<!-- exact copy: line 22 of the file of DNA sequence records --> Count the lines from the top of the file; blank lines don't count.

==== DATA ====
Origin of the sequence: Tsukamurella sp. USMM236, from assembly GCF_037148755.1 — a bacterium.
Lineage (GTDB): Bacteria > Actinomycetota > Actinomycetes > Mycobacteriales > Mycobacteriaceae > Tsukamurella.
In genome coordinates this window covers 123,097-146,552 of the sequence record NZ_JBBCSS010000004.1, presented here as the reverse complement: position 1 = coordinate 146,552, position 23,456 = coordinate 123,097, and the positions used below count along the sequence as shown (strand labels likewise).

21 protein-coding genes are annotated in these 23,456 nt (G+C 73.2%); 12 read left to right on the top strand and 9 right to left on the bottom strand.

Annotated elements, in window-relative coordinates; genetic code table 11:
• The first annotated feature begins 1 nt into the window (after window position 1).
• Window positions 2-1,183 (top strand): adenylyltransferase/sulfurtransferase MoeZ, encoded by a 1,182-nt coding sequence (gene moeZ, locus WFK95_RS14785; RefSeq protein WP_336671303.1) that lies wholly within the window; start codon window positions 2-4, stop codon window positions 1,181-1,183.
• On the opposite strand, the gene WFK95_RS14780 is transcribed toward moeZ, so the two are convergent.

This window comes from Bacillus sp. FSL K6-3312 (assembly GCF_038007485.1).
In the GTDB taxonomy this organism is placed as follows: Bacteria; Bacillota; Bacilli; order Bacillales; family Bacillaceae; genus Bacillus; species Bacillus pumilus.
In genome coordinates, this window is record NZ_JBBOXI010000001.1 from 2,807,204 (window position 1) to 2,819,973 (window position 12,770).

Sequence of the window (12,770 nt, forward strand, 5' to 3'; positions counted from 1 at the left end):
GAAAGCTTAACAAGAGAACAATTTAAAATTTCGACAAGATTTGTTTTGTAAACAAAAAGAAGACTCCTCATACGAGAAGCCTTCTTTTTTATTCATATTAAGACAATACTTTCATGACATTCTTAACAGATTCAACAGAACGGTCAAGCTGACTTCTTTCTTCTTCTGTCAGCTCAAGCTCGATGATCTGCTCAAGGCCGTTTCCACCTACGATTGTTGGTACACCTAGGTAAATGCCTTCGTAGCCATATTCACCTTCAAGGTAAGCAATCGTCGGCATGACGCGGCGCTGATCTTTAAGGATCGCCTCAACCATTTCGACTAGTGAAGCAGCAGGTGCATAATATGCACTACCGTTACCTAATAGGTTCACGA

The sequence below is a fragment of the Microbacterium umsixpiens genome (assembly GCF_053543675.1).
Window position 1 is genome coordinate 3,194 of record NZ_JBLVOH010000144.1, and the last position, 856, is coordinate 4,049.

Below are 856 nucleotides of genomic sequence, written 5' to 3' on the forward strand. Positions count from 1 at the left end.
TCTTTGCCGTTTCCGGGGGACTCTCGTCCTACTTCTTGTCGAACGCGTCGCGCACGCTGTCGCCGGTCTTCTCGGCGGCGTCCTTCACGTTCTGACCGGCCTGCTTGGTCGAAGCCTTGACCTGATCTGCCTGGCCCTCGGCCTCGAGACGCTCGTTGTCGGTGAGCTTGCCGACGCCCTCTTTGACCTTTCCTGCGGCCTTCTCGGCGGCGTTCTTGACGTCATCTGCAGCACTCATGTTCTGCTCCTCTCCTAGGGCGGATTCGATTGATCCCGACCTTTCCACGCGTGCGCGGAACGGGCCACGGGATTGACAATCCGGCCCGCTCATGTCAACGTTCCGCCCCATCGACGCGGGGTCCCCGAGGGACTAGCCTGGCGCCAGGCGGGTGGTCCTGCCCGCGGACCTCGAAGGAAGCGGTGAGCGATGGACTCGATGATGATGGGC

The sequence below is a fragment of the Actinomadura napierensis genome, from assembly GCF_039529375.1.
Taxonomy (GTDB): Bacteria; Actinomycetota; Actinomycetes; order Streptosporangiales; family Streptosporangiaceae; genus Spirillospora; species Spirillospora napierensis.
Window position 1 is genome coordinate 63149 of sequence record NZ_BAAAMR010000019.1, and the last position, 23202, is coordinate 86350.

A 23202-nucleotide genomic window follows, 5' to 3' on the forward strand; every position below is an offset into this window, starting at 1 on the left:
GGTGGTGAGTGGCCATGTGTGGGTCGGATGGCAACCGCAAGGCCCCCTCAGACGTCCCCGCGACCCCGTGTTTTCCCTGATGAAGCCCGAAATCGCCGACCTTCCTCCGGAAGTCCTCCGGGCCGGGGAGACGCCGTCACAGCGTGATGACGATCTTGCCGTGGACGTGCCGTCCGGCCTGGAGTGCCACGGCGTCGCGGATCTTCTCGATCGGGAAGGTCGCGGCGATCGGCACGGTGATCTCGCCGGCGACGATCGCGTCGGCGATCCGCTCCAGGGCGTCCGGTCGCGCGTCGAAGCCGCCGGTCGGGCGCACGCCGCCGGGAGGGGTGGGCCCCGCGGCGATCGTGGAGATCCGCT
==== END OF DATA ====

GGTGGTGAGTGGCCATGTGTGGGTCGGATGGCAACCGCAAGGCCCCCTCAGACGTCCCCGCGACCCCGTGTTTTCCCTGATGAAGCCCGAAATCGCCGACCTTCCTCCGGAAGTCCTCCGGGCCGGGGAGACGCCGTCACAGCGTGATGACGATCTTGCCGTGGACGTGCCGTCCGGCCTGGAGTGCCACGGCGTCGCGGATCTTCTCGATCGGGAAGGTCGCGGCGATCGGCACGGTGATCTCGCCGGCGACGATCGCGTCGGCGATCCGCTCCAGGGCGTCCGGTCGCGCGTCGAAGCCGCCGGTCGGGCGCACGCCGCCGGGAGGGGTGGGCCCCGCGGCGATCGTGGAGATCCGCT